Coworking is often considered to be a conduit to address various needs faced by communities, whether that be the lack of affordable infrastructure, community and support. For today’s freelancers, entrepreneurs and creative thinkers, coworking spaces have been a godsend, helping individuals to avoid isolation and find success in their professional lives. Yet, aside from the professional benefits, the coworking concept has been also been considered by some to be a valuable tool in addressing social issues.
Entrepreneurs, Vasili Sofiadellis and Paul Keursten, have realized the potential of utilizing coworking a social tool, and have recently announced their plans to open a coworking space that will cater to the needs of the countless individuals suffering from the current refugee crisis.
In October of 2015, they traveled together to Lesvos in Greece, an area of Europe that has witnessed one of the greatest concentration of refugees, the majority of them fleeing from Syria. We spoke with Vasili about their experience in Lesvos and how they plan to move forward with this inspiring space.
Hi, Vasili. Can you please tell us a bit about your (and Paul’s) experience with coworking and what led you ultimately travel to Lesvos?
I am a South African Greek National, based in Cape Town, and I have been visiting the birthplace of my parents, Lesvos, every year for the past 10 years. I have my own company, from which I plan to launch a socially oriented health tech accelerator.
Previously, I was running a PriceWaterhouseCoopers office within a local tech incubator and coworking space. In addition to my own projects, I am also a board member of the Silicon Cape Initiative, which is a not for profit entity focusing on supporting tech entrepreneurs. I am also a founding crew member of the StartupBoat, an initiative to find tech solutions for the refugee crisis. In 2015, We traveled to Greece twice with the goal of finding ways to support this crisis.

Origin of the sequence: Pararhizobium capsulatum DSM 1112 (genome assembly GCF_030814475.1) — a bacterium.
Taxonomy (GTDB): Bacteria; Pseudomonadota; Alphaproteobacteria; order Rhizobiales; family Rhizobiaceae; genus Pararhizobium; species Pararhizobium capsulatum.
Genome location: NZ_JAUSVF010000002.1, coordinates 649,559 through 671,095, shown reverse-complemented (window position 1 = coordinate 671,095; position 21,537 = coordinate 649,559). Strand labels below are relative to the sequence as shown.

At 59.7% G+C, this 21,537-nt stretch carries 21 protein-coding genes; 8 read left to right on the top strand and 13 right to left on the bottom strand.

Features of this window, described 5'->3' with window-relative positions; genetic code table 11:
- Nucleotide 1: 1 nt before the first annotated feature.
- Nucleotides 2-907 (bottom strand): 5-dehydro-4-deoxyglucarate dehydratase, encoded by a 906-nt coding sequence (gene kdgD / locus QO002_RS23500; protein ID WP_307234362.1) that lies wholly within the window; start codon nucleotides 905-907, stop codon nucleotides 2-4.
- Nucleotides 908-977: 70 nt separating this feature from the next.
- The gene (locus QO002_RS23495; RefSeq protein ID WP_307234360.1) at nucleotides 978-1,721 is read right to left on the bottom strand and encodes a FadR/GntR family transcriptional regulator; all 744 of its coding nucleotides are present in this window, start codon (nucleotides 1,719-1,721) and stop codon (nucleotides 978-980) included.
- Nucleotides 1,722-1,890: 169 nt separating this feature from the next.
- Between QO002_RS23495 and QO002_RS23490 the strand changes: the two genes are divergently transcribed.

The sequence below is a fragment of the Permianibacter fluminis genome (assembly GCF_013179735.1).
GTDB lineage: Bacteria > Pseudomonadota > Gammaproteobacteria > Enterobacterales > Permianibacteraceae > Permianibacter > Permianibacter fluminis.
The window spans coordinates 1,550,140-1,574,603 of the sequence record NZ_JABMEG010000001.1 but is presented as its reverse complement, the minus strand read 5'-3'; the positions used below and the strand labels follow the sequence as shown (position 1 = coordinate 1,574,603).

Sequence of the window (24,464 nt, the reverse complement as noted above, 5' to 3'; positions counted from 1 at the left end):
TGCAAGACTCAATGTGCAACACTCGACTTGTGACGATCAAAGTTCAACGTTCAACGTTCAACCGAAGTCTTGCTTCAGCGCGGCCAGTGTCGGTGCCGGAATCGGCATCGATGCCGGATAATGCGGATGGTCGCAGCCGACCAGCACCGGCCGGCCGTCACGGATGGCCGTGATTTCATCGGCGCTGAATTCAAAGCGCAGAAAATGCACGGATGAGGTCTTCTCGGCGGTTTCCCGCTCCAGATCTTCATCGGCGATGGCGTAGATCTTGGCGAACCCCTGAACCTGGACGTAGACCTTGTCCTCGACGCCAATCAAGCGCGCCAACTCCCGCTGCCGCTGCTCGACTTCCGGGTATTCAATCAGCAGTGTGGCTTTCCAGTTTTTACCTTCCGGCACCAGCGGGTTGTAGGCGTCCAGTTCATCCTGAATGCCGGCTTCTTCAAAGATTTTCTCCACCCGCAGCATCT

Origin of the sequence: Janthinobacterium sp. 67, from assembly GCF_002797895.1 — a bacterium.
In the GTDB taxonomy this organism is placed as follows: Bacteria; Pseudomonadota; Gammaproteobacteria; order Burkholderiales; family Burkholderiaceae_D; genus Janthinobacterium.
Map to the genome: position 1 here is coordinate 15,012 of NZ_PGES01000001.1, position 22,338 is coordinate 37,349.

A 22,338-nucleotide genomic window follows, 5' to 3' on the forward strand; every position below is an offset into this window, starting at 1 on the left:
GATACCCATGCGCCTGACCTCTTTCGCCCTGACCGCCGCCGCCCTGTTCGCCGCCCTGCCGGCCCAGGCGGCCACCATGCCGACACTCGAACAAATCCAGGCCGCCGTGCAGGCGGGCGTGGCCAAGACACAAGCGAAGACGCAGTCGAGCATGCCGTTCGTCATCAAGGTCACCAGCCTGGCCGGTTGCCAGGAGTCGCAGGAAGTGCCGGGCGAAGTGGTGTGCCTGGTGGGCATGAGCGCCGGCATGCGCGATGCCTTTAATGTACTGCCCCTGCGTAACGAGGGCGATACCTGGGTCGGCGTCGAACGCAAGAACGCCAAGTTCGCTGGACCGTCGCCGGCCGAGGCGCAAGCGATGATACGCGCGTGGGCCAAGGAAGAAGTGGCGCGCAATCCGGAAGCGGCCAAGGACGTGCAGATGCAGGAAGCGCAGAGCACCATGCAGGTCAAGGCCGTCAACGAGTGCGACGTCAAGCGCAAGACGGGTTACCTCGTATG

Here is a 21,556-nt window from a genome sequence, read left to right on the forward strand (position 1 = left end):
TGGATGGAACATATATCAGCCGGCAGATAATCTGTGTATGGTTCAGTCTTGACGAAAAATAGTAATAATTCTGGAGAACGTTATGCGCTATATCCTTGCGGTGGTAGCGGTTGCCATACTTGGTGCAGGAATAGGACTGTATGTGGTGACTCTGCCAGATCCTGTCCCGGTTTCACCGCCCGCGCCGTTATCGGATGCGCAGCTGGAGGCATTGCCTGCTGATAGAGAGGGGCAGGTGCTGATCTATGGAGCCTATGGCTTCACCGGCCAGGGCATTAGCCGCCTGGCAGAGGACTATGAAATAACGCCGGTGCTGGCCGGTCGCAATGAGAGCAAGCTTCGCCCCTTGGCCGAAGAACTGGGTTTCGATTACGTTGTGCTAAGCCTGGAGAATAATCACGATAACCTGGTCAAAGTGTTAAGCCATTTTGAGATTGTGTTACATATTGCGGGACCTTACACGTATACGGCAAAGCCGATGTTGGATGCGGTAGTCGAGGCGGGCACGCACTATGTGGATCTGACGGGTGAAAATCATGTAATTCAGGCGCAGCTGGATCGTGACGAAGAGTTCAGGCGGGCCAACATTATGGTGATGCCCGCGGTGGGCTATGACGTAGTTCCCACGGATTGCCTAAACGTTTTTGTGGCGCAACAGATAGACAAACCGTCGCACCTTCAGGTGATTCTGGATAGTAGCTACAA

My colleague, Dr. Paul Keursten is an entrepreneur and consultant, who places innovation, entrepreneurship and learning at the core of his work. Paul focuses on supporting others to fully develop and utilize their talents in order to achieve success and contribute to a better world.
Together with Mark Seftel, Paul started OPEN, a collaborative workspace company that designs, builds and manages coworking and innovation spaces across South Africa. Paul’s work in OPEN builds on the experience he gained in Maliebaan45, launched in 2008, which was the first high-end, boutique coworking space in the Netherlands.
At the 2015 Coworking Europe conference in Milan, you and Paul presented your idea to create a coworking space that would cater to refugees. Can you please tell us a bit about the concept, and also about some of the ideas that you came up with at the unconference?
I work from Paul’s coworking space here in Cape Town, and upon returning from Greece, Paul and I discussed the refugee crisis. Paul was immediately keen to set up a coworking space in Lesvos through which we could create an enabling environment.
At the unconference, we presented our idea to several representatives of the coworking community who are very interested in supporting our project.
Read the rest at Coworking Africa!